TGIF … or not, in this case

Image by satanicmechanic on tumblr.

Friday.  And so arrives the moment of truth: the end of Ashes to Ashes.

Well, no.  Actually.

The moment of truth won’t arrive until sometime tomorrow morning, and then I’ll only be able to see it from around noon.  Such is the problem with living on the other side of the world to where the action happens.

Here is a question: when will the ABC broadcast series three?  Think of the poor souls without high-speed internet, or those who are petrified that the copyright police will arrest them if they download something illegally.  They might be waiting for months to see what happens to Gene and Alex, and even then they’ll be exposed to spoilers galore.

It’s hard enough to escape spoilers when viewing a show in “real time”, but once you’ve waited six months for it to arrive on Australian screens, it’s near impossible.

When comedian Mark Watson went overseas recently, he recruited some guest bloggers from his readership, to contribute to the site in his absence.  One of them, Megan, based in Canada, made a couple of brilliant points in her article, available here.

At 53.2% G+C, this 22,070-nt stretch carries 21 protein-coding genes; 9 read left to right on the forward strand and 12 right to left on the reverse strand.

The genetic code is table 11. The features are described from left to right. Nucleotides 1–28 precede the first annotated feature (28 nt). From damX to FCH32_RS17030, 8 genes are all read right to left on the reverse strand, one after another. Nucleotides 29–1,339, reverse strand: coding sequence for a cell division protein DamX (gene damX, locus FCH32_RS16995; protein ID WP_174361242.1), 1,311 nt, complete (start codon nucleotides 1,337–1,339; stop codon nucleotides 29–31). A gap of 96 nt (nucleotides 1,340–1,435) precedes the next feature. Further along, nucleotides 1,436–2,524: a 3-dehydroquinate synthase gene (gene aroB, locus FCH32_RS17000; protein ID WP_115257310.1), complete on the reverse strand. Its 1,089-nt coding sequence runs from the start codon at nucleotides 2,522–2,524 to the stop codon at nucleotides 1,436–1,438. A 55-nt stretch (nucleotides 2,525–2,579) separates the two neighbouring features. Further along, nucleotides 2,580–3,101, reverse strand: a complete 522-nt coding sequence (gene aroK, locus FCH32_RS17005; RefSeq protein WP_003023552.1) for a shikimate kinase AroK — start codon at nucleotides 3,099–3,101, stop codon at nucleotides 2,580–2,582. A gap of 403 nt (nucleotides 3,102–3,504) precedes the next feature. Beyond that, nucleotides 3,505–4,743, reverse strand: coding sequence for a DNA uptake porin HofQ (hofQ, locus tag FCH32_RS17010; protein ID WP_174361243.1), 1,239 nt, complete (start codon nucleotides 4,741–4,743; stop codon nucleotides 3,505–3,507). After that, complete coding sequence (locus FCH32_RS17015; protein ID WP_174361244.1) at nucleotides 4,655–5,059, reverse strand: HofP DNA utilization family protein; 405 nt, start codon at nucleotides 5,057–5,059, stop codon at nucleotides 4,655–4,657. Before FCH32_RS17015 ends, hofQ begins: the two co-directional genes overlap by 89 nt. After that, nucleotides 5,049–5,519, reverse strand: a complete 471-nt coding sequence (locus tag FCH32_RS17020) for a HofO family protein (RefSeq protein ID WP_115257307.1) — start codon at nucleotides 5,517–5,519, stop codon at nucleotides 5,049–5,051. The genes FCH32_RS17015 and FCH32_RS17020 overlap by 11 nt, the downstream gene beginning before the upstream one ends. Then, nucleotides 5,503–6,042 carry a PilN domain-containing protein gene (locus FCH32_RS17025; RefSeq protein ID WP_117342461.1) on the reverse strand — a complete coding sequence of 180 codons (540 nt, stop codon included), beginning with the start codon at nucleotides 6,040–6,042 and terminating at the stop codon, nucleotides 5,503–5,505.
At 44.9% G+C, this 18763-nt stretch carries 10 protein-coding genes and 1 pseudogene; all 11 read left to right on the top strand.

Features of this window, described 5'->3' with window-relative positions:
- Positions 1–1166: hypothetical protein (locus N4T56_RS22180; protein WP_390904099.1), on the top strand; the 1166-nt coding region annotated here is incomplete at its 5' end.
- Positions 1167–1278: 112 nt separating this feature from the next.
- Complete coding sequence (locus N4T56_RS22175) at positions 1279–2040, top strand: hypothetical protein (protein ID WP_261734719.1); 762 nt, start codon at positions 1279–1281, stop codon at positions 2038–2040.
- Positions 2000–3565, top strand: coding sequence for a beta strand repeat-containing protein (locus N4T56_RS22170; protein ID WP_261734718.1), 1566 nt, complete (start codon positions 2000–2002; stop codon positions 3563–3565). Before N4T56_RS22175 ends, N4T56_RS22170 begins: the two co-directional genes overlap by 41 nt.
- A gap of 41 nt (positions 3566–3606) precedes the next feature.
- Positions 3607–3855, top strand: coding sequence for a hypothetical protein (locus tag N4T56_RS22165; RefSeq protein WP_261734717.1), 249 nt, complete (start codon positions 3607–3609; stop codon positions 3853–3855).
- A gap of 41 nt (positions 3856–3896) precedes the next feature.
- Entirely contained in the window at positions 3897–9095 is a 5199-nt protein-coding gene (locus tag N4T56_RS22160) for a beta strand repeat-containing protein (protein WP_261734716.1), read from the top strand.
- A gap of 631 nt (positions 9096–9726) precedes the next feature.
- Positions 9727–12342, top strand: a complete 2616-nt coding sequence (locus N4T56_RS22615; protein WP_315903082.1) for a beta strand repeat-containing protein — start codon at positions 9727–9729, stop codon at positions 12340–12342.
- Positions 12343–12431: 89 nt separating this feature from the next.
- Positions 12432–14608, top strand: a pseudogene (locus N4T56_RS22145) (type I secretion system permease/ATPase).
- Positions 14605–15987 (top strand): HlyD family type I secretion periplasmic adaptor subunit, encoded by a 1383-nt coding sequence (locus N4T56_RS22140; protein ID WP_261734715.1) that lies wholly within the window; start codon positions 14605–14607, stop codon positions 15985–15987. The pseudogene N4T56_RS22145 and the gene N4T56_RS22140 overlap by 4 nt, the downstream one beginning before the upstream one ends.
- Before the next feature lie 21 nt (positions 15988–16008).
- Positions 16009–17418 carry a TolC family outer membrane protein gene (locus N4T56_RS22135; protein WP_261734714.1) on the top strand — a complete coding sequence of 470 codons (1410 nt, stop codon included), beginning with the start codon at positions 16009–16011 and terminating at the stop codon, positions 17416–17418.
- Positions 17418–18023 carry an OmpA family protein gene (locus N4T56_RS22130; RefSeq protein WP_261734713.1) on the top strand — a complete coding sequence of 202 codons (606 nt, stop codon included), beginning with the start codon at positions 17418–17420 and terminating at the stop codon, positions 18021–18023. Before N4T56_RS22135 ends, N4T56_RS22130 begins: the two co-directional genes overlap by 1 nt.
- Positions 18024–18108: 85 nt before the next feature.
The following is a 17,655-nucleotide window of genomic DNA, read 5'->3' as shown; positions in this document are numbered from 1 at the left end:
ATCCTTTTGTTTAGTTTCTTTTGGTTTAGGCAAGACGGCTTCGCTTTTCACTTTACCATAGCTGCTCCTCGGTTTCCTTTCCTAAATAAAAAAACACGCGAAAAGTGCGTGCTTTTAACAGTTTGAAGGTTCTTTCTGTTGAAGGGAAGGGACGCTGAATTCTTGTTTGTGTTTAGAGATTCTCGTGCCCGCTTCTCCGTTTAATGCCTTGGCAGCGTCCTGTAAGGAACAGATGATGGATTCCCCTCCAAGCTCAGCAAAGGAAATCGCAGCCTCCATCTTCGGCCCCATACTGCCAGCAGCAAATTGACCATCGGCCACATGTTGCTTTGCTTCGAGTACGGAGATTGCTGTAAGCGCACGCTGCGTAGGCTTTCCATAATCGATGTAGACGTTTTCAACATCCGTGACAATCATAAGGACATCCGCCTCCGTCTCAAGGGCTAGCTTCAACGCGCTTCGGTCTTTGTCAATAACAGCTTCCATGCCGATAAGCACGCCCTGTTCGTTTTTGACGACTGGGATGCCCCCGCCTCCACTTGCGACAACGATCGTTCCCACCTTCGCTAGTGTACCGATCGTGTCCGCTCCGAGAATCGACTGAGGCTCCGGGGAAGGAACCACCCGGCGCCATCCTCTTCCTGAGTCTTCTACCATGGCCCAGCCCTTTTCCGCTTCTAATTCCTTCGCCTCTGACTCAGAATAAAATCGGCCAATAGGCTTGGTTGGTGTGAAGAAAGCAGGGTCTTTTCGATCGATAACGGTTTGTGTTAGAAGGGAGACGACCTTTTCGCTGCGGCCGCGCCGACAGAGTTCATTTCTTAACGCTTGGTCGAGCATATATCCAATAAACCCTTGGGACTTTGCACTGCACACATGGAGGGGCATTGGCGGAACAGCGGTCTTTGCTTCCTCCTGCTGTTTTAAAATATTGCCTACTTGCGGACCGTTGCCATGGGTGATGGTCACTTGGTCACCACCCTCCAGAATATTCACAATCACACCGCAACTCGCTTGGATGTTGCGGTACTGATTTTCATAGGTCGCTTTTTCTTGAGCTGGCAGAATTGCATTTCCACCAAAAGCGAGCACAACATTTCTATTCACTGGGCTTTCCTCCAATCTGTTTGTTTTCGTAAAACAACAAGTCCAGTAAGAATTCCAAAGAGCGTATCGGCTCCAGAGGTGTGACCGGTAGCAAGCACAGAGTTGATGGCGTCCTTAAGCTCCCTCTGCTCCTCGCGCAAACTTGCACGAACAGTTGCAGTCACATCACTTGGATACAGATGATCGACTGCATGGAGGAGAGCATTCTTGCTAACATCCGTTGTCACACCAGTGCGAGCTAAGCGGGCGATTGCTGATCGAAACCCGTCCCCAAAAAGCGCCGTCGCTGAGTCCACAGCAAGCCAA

The first one, that Britain has some excellent panel shows, isn’t quite relevant to what I’m writing about here, but I thought I’d repeat it all the same, because it’s quite true.  The UK panel show is quite unlike anything found elsewhere around the world.  We have a few “equivalents” as such here in Australia [Good News Week, Spicks & Specks], but they really do pale in comparison.

Anyway, back on topic: the second point came from a discussion of the BBC licensing fee.  What if overseas viewers could pay a similar sum to access online content?  The BBC iPlayer, and many other show-specific elements of their site [the content-rich Torchwood page, for example] are completely blocked to international visitors.  Even some of their YouTube videos are geographically filtered.

If there were a way for me to legally keep up-to-date with British television, I would certainly be all for it.  Otherwise, I’m never going to get to see Never Mind the Buzzcocks, Would I Lie to You, or Mock the Week.  And by the time the ABC [who are a wonderful network, I’m really not having a go at them here] broadcast Ashes to Ashes, QI, and Outnumbered, screencaps and quotes have been floating around online for months, sometimes years.

It’s been hard enough waiting for series three of Ashes to Ashes to air in the UK, knowing that it’s the end of it all.  I couldn’t possibly imagine having to wait another six to twelve months knowing that half the world have already seen it all.  I just don’t have the patience.

Is it nearly tomorrow yet?


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